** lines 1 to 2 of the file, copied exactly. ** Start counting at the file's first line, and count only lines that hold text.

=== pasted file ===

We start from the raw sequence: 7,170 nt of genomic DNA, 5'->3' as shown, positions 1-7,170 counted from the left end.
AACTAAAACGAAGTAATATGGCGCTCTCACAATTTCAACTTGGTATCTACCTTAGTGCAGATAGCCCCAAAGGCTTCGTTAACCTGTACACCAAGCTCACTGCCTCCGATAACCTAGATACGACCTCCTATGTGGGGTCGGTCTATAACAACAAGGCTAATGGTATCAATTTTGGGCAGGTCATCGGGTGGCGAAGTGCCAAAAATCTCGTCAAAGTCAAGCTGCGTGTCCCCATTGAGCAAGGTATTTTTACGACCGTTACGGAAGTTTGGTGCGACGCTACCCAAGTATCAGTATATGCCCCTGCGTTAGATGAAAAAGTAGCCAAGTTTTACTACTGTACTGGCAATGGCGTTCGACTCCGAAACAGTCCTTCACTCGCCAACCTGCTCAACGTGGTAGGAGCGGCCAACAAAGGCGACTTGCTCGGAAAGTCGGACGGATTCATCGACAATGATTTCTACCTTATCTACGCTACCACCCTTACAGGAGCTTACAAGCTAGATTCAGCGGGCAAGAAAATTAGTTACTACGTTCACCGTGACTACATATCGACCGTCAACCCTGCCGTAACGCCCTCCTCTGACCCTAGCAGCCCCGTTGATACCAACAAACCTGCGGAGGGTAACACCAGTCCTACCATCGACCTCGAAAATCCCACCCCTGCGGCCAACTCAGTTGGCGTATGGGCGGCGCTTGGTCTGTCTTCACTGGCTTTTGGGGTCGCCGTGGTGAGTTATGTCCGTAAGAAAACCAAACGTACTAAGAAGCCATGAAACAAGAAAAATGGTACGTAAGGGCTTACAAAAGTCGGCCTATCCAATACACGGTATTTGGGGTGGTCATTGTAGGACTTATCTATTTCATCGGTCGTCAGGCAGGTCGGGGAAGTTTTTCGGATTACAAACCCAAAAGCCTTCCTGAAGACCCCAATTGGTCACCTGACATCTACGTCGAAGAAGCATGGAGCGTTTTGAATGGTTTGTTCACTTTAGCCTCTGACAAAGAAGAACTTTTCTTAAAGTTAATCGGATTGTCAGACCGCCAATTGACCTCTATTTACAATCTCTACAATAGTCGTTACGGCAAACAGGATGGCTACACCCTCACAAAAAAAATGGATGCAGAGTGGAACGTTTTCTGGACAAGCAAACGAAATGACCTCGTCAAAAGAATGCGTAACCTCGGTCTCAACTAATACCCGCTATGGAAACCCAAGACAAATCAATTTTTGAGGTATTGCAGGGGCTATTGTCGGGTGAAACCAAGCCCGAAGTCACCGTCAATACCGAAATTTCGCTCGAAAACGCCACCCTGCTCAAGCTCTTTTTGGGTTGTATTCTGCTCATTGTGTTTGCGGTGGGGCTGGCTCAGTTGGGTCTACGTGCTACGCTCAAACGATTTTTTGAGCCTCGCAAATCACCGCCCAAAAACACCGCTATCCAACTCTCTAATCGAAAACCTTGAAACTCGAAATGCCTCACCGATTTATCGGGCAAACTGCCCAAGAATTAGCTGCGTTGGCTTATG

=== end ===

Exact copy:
We start from the raw sequence: 7,170 nt of genomic DNA, 5'->3' as shown, positions 1-7,170 counted from the left end.
AACTAAAACGAAGTAATATGGCGCTCTCACAATTTCAACTTGGTATCTACCTTAGTGCAGATAGCCCCAAAGGCTTCGTTAACCTGTACACCAAGCTCACTGCCTCCGATAACCTAGATACGACCTCCTATGTGGGGTCGGTCTATAACAACAAGGCTAATGGTATCAATTTTGGGCAGGTCATCGGGTGGCGAAGTGCCAAAAATCTCGTCAAAGTCAAGCTGCGTGTCCCCATTGAGCAAGGTATTTTTACGACCGTTACGGAAGTTTGGTGCGACGCTACCCAAGTATCAGTATATGCCCCTGCGTTAGATGAAAAAGTAGCCAAGTTTTACTACTGTACTGGCAATGGCGTTCGACTCCGAAACAGTCCTTCACTCGCCAACCTGCTCAACGTGGTAGGAGCGGCCAACAAAGGCGACTTGCTCGGAAAGTCGGACGGATTCATCGACAATGATTTCTACCTTATCTACGCTACCACCCTTACAGGAGCTTACAAGCTAGATTCAGCGGGCAAGAAAATTAGTTACTACGTTCACCGTGACTACATATCGACCGTCAACCCTGCCGTAACGCCCTCCTCTGACCCTAGCAGCCCCGTTGATACCAACAAACCTGCGGAGGGTAACACCAGTCCTACCATCGACCTCGAAAATCCCACCCCTGCGGCCAACTCAGTTGGCGTATGGGCGGCGCTTGGTCTGTCTTCACTGGCTTTTGGGGTCGCCGTGGTGAGTTATGTCCGTAAGAAAACCAAACGTACTAAGAAGCCATGAAACAAGAAAAATGGTACGTAAGGGCTTACAAAAGTCGGCCTATCCAATACACGGTATTTGGGGTGGTCATTGTAGGACTTATCTATTTCATCGGTCGTCAGGCAGGTCGGGGAAGTTTTTCGGATTACAAACCCAAAAGCCTTCCTGAAGACCCCAATTGGTCACCTGACATCTACGTCGAAGAAGCATGGAGCGTTTTGAATGGTTTGTTCACTTTAGCCTCTGACAAAGAAGAACTTTTCTTAAAGTTAATCGGATTGTCAGACCGCCAATTGACCTCTATTTACAATCTCTACAATAGTCGTTACGGCAAACAGGATGGCTACACCCTCACAAAAAAAATGGATGCAGAGTGGAACGTTTTCTGGACAAGCAAACGAAATGACCTCGTCAAAAGAATGCGTAACCTCGGTCTCAACTAATACCCGCTATGGAAACCCAAGACAAATCAATTTTTGAGGTATTGCAGGGGCTATTGTCGGGTGAAACCAAGCCCGAAGTCACCGTCAATACCGAAATTTCGCTCGAAAACGCCACCCTGCTCAAGCTCTTTTTGGGTTGTATTCTGCTCATTGTGTTTGCGGTGGGGCTGGCTCAGTTGGGTCTACGTGCTACGCTCAAACGATTTTTTGAGCCTCGCAAATCACCGCCCAAAAACACCGCTATCCAACTCTCTAATCGAAAACCTTGAAACTCGAAATGCCTCACCGATTTATCGGGCAAACTGCCCAAGAATTAGCTGCGTTGGCTTATG